Gaming on your Raspberry Pi

Today I am going to show you how to install a new game and at the same time learn how to install other programs on your Raspberry Pi. There are a plethora of educational, graphics, Internet and even games out there that you can easily install once you learn what I am going to show you today. The best part about it is that they are free!

Frozen Bubble
Frozen Bubble Single and Multiplayer Internet game

How To Install Games And Other Software On The Raspberry Pi

You can discover new software to install using the command line, but there’s also a friendly menu system you can use in the desktop environment. On the Applications menu, hover over the Preferences option and click Add/Remove Software to get started. You need to have an active Internet connection.

The menu looks like this:

There are 3 Frozen Bubble Packages
There are 3 Frozen Bubble Packages

In the top left is a search box, where you can enter the name of a program you’re looking for, or a phrase such as “Frozen” to explore what’s available. On the left are categories you can click to see your options.

NOTE: If this does not show up for you then you may need to update your Raspberry Pi with the latest information. You can open a terminal and use this command:

sudo apt-get update && sudo apt-get upgrade && sudo apt-get dist-upgrade

The main pane shows you the packages, with a scrollbar on the right that you can use to see the full list. Those that are already checked (or ticked) and shown in bold are already installed on your Raspberry Pi. You can click a package to see its description below. To select a package for installation, tick the box beside it. To remove it, untick it. In this example you will see a checkbox for the Frozen Bubble Game.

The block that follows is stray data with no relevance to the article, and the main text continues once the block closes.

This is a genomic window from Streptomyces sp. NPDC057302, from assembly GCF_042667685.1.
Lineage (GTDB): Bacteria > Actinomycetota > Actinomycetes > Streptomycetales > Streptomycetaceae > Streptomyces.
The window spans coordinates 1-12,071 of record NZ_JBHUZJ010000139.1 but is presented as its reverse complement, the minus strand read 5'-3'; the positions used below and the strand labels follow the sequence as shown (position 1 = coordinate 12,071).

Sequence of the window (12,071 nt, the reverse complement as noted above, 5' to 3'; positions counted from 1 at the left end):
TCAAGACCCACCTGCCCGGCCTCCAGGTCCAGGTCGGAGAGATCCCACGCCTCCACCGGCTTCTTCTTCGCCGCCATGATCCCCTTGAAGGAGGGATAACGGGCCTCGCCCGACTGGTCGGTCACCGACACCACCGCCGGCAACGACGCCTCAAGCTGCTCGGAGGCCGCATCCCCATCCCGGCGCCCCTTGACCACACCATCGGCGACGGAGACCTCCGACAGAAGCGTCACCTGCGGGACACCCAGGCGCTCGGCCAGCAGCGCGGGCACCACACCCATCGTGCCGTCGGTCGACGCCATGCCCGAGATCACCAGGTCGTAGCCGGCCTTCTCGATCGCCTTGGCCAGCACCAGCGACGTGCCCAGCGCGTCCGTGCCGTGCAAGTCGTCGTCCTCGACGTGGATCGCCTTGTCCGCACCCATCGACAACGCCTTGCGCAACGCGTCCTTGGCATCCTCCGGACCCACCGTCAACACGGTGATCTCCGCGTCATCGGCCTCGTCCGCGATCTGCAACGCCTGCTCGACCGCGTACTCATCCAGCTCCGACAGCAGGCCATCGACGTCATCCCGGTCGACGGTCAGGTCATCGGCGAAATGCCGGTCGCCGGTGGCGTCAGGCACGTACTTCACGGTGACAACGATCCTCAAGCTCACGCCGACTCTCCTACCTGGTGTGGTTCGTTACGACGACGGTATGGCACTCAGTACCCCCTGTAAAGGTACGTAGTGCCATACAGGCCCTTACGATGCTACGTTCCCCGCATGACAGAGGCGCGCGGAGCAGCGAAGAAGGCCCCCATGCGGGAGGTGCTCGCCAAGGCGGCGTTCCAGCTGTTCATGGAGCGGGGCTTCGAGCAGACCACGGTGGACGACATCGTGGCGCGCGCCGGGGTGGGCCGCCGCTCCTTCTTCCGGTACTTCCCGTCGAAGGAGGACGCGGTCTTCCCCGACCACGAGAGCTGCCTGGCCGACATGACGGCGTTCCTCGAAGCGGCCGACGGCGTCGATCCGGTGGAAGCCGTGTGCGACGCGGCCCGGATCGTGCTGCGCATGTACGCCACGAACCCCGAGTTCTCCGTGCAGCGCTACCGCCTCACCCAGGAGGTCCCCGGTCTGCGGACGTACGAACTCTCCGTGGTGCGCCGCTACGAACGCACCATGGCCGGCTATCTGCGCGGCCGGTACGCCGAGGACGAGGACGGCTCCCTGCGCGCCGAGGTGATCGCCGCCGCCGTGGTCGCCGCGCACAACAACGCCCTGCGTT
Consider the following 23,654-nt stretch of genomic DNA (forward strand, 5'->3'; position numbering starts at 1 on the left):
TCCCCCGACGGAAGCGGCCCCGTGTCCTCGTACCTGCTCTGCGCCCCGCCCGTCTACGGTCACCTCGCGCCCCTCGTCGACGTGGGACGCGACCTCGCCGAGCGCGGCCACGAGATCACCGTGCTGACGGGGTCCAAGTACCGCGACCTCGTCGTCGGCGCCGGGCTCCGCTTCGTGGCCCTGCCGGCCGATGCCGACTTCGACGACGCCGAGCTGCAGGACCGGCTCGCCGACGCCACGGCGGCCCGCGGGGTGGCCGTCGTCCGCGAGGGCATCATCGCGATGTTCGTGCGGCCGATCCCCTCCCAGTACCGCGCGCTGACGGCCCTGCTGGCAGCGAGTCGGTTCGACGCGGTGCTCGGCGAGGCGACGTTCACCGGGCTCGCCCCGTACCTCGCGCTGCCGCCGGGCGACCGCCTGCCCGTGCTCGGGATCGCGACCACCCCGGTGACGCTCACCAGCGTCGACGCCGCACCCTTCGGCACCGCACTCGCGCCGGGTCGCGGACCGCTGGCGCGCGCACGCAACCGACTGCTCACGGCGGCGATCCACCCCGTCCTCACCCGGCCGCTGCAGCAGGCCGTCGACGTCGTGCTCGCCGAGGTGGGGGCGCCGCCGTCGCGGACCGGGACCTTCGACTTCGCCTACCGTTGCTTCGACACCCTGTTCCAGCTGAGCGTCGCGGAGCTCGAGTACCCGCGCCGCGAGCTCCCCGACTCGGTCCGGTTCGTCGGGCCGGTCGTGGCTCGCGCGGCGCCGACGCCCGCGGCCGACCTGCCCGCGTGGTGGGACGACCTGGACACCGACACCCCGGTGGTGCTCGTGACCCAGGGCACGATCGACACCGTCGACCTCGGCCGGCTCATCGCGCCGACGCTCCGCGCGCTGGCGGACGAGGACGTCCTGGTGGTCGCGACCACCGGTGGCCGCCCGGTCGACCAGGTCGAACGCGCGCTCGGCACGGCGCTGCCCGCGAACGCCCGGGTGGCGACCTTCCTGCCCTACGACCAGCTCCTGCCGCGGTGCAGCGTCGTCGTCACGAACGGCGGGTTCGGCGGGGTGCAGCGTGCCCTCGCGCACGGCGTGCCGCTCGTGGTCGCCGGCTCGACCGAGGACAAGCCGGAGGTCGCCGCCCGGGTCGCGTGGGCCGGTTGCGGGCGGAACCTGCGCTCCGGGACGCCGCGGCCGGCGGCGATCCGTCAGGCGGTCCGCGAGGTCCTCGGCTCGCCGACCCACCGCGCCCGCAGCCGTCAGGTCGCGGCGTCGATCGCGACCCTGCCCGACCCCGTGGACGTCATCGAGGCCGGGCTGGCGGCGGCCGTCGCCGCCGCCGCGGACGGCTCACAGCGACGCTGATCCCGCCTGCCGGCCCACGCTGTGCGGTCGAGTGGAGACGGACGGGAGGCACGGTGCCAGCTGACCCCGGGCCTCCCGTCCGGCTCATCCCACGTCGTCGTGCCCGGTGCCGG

When you’ve finished choosing your software, click the OK button to install and remove the applications. You will be prompted to enter your password (which is raspberry, unless you’ve changed it). It can take some time to download and install the software, so it’s a good idea to choose a few applications and leave them to install in one batch while you do something else.

The menu ensures that any applications that your chosen application requires also get installed. When you install the game Frozen Bubble, for example, the menu automatically installed its separate data package for you.

Your software is now installed! You should be able to run it either from the shell by entering its name (for example, Frozen-Bubble), or through your Applications menu in the desktop environment.

The menu makes it easy to install software, but you might find that not all the software works well on the Raspberry Pi. It’s easy enough to try something, though, and remove it if it doesn’t do what you need. It’s all free.

In the case of Frozen-Bubble it will run in a smaller window when you first launch it from the desktop. There is no option in the GUI to change this. You can make it full screen by launching it from the shell (terminal window) by typing:

frozen-bubble ––fullscreen start in fullscreen mode
frozen-bubble ––no-fullscreen
don’t start in fullscreen mode
frozen-bubble ––help
gives you a list of all of the commands 

Multiplayer support is built in

Final thoughts:

“Frozen Bubble” is a simple but highly addictive game involving knocking down clusters of frozen bubbles. The bubbles come in several colors, and strategy involves getting as many bubbles down as possible with each shot.
There is no violence, horror or innuendo anywhere, and you can make new levels with a simple text editor (like vi or Notepad).

Logo for ‘Frozen Bubble’ The game is Open Source (GPL) and is written entirely in PERL, so you can inspect it, learn from it and change it if you wish.

Have fun playing this one folks as it is good for the whole family! -=Enjoy=-

Asciinema – record your Terminal sessions